<!--QuoteBegin-Rajita Rajvasishth+Oct 19 2004, 09:08 PM-->QUOTE(Rajita Rajvasishth @ Oct 19 2004, 09:08 PM)<!--QuoteEBegin--> I successfully pulled off the Undhiyo. It was a major hit, especially given that I am not very famous for my cooking. I used the soy bean instead of what the gujjus call Vatana. Rajesh mentions some Ravayi? Wonder what that is? I used coconut gratings  <!--emo&Smile--><img src='style_emoticons/<#EMO_DIR#>/smile.gif' border='0' style='vertical-align:middle' alt='smile.gif' /><!--endemo--> <!--QuoteEnd--><!--QuoteEEnd-->
<!--emo&:rocker--><img src='style_emoticons/<#EMO_DIR#>/rocker.gif' border='0' style='vertical-align:middle' alt='rocker.gif' /><!--endemo-->


Ravaiya - ra-vai-yaa - are small round shaped baby-brinjals/eggplants/baingan/ringanaa the size of laddoos. Usually they are made by making 2 vertical cuts (not completely) and then stuffing them with masala.
Came in via email

Indian menu over the ages, Qouted by D.Balasubrahmaniam in his article from among the books-- indian Food- a historical companion; The Food Industries of British India; A Historical Dictionary Of Indian Food, be Dr. K.T.Achaya, Died about two years ago, ( all pub;oshed by Oxford University Press , India).
While Dosai and Vadai have a hoaey two thousand year history, Idli is a foregn import, brought by the cooks who accompanied the Hindu kings of Inonesia between 800-1200 A.D.-Kedli intheir language prepared by fermentation and steaming methods (Chinese Chronicler Xuang Zzang of 7th century A.D., categorically stated, that there were no steaming vessels in India).
The Rigveda mentions about_-- rice, cereals and pulses, masha(urad),mudga (moong) and masura (masoor), green leafy vegetables (spinach) , melons, pumpkins, gourds, in particular lotus-stems, cucumber, bottle-gourd, water chestnut, bitter-gourd (karavella), radish, brinjal, some aquatic pants(avika, andika) and fruits such as mangoes, oranges and grapes. Spices such as corinder turmeric, pepper, cumin, asafoetida, cloves, sesame, and mustard,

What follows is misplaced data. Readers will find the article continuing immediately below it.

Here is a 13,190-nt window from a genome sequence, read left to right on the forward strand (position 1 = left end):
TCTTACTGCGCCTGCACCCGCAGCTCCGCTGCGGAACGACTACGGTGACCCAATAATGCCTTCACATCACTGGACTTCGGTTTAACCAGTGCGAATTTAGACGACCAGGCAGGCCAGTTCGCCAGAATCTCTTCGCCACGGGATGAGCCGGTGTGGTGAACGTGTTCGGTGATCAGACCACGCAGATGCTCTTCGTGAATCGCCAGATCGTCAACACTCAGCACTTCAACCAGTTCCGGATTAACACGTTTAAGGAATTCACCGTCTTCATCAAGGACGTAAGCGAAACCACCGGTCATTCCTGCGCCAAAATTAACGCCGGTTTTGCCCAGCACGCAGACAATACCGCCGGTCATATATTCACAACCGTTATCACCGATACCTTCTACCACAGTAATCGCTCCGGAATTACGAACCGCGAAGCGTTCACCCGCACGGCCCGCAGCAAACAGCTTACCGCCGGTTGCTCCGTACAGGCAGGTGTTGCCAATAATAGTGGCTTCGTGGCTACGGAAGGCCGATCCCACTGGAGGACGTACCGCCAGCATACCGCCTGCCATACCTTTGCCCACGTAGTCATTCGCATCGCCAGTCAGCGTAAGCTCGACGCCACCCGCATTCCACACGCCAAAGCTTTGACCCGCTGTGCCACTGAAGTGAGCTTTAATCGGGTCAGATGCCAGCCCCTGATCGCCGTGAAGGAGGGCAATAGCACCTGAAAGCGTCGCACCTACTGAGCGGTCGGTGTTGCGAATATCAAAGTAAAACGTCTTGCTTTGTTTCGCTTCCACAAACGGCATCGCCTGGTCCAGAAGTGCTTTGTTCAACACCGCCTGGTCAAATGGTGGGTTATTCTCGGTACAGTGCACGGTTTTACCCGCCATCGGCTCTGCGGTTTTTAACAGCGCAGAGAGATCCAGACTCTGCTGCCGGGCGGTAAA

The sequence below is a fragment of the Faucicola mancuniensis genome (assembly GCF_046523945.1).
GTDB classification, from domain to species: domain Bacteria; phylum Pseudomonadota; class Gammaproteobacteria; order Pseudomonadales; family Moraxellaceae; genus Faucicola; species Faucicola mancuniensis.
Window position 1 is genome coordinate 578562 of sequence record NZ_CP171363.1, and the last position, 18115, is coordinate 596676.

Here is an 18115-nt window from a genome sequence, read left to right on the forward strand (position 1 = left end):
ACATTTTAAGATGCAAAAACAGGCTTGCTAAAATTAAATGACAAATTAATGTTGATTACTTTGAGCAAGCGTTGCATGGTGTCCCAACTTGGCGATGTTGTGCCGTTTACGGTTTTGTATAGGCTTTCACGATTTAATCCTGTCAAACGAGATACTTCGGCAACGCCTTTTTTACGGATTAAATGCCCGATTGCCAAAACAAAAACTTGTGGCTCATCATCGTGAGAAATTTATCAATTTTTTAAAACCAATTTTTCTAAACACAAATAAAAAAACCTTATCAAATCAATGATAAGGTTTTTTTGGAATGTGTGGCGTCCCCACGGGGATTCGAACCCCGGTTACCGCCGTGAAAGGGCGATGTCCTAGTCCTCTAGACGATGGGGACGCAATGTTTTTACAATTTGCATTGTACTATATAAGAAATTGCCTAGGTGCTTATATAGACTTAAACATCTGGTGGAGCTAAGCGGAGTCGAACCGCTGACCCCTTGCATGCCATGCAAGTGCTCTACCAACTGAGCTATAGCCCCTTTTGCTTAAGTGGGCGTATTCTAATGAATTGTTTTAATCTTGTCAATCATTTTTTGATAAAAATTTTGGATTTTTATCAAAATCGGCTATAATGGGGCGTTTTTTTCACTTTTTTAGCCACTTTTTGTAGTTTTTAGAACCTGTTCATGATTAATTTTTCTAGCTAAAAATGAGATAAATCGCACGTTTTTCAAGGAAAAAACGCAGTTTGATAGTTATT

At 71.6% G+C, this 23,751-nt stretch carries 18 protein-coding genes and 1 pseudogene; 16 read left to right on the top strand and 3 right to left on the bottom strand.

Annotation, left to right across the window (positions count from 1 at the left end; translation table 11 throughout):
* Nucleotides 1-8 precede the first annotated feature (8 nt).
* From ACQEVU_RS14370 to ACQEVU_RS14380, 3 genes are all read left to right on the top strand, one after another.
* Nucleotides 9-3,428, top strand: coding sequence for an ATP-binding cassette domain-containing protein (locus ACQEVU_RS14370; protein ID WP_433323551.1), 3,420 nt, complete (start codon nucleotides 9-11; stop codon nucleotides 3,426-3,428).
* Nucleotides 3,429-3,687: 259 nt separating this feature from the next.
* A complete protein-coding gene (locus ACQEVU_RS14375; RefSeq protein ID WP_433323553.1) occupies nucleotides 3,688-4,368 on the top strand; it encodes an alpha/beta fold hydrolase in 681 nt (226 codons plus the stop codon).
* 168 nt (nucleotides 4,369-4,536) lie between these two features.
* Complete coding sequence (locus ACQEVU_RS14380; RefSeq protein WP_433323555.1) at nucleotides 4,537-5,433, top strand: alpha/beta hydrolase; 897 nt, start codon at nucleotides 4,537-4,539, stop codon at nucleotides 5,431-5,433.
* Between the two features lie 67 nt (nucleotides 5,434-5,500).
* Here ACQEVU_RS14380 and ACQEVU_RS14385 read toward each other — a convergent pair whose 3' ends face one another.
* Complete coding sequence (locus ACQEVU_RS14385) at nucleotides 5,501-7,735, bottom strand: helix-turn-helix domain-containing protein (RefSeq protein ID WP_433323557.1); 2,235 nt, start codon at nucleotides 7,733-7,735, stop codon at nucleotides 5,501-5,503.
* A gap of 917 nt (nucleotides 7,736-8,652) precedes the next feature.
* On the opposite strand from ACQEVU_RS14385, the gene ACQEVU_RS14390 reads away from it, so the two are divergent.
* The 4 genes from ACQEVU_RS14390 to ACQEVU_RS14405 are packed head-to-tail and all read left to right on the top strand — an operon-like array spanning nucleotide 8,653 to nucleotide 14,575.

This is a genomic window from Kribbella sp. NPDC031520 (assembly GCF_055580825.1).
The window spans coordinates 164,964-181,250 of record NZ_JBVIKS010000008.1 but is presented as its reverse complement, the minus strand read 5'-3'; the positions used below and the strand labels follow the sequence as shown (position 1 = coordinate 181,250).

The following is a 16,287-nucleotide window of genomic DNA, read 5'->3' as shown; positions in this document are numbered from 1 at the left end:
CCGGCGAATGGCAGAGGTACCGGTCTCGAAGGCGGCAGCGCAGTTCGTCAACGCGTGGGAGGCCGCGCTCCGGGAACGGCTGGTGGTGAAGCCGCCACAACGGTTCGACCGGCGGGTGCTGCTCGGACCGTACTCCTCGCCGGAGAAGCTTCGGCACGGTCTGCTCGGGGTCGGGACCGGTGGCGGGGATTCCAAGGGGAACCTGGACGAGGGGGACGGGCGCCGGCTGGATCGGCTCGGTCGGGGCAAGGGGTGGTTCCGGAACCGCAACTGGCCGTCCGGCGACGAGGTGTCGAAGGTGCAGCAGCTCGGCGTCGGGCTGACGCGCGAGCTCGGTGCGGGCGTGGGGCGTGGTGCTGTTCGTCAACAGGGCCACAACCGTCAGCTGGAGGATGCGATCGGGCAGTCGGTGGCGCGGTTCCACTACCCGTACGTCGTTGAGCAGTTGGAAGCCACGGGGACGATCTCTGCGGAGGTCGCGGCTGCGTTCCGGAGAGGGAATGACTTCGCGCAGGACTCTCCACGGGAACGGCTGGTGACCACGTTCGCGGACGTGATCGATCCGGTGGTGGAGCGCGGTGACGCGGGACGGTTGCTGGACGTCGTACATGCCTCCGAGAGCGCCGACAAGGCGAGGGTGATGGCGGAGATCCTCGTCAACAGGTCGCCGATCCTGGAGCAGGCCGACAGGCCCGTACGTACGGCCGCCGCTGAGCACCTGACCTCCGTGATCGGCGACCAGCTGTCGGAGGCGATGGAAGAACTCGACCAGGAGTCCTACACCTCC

By the Dharma-Sutra times food habits changed. the threeguna components sattwika, raajasika, and thaamasa entered into evaluation and forbidding caertain items of food,and many anima food items. And the preference of Jainism and Buddhism (in India) for vegetarianism and against meat eating contributed to this change also.
Meat eating was is very much prevelant --- in Gujarat 69% are vegetarian, 60% in Rajasthan, 54% in Punjab Haryana, 50% in U.P., 45% ln M.P., 34% in Karnataka, 30% in Maharashtra, 21% in Tamil Nadu, 16% in A.P., 15% 1n Assam, 6% in Kerala, Orissa, and West Bengal ( probably taking fish and eggs and sometypes of meat which are considered not as nonvegetarian).
Even among non-vegetarians and meat eaters beef was and is taboo, at least 2000 years old. Economic, ethical and respect for its use are given as reasons. Emperor Humayun avoided it. Much of India and certainly many Hindu communities avoid beef eating..---------